Here it is! A tutorial on how to make macarons.

light macarons

I was originally drawn to macarons because of their beauty . . . and because I wanted a challenge. It’s easy to be intimidated by these gems, but hopefully I can help unpack the mystery behind them!

Here is a step-by-step tutorial for you. Let me know if you try them, and how they work for you!

Tools you will need:

Grab your recipe:

My favorite macaron recipe

My favorite chocolate macarons and red velvet macarons

1. Measure (weigh) your ingredients.

In baking, exact measurement is key – but macarons take it up a notch with the precision. Most recipes will call for everything in grams, so it’s helpful to have a kitchen scale handy.

macaron ingredients

2. Process your almond flour and powdered sugar together.

I know it may seem crazy to do this, since the almond flour is already ground and the powdered sugar is already fine, but it really does help to take this step. If you have any large particles in your batter, it can cause your shells to tear as they bake. You want to do everything in your power to ensure smooth, lump-free batter. I combine the almond flour and powdered sugar, then process them together in my ninja – or food processor. Process or “blitz” these together for approximately one minute.

process flour

3. Sift the almond flour/powdered sugar mixture through a sieve into a separate bowl.

This is another step to prevent any large particles from getting into your batter. You will have some larger pieces left over in your sieve, but no worries – you can just toss them. I must stress that you need a fine mesh sieve/strainer, not just a regular sifter – here is a good example of one you could use.

sifting ingredients4. Make your meringue.

Ah, the egg whites . . . some bakers let them age for a few days, and/or insist that you let them come to room temperature. I have experimented with age and temperature . . . and to me, it didn’t make a difference whether they were aged, fresh, cold, or room temp.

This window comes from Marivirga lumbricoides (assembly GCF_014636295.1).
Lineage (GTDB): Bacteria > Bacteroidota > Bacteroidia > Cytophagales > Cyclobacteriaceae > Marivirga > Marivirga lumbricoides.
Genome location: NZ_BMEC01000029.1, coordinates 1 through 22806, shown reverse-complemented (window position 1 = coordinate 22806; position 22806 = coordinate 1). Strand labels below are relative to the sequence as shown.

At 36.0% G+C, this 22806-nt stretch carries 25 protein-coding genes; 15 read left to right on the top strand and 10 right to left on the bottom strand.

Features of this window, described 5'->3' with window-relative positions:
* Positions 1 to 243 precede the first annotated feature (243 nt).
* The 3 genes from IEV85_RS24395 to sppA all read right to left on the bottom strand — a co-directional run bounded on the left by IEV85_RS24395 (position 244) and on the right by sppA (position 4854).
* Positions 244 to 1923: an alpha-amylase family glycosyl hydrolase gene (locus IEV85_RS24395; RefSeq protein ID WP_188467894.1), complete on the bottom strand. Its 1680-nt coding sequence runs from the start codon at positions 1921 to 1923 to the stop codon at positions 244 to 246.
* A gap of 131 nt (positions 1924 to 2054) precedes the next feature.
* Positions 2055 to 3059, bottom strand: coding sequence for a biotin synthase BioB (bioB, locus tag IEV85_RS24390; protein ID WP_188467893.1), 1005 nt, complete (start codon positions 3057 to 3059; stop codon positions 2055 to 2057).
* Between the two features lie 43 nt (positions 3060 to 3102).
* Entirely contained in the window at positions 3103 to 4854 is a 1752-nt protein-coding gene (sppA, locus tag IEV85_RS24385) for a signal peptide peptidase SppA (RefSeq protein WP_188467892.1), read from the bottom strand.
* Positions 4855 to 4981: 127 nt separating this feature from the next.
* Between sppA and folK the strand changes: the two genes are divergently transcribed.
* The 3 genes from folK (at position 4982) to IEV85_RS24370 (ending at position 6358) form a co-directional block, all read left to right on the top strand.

In this step, you will whip your egg whites, along with a dash of salt and some granulated sugar until you get stiff, glossy peaks. The time frame may vary depending on your mixer, so keep checking it periodically. You will see the meringue clump in your whisk attachment, and you can even turn your bowl upside down without it falling out. Like the photos below:

meringue in wisk
the peak doesn’t fall and the meringue clumps in the whisk

upside down bowl2

Β 5. Mix the macaron batter. {carefully}

This is the part that I struggled with the most . . . since you have to get the feel of it. You dump your dry ingredients, all at once, into the meringue and then begin to mix the batter. I think some bakers call this “macaronage” or something really fancy. You fold the dry ingredients in by scraping the sides and bottom of the bowl with a rubber spatula, and also using a smoothing motion on top. Keep folding and mixing until the batter gains fluidity (is that a word?) . . . where it falls off the spatula in ribbons and melts back into itself within 20 seconds . . . most people describe this stage as looking like molten lava.

from this . . .
from this . . .
. . . to this.
. . . to this.

This really takes experience to master. I made several batches of macarons until I could get it right. If you under-mix the batter, your shells are too poofy and not smooth. If you over-mix the batter, it’s nearly impossible to pipe the batter, as it is sloppy and oozes everywhere. Your shells will also be too flat.

Watch THIS video for a visual guide, too!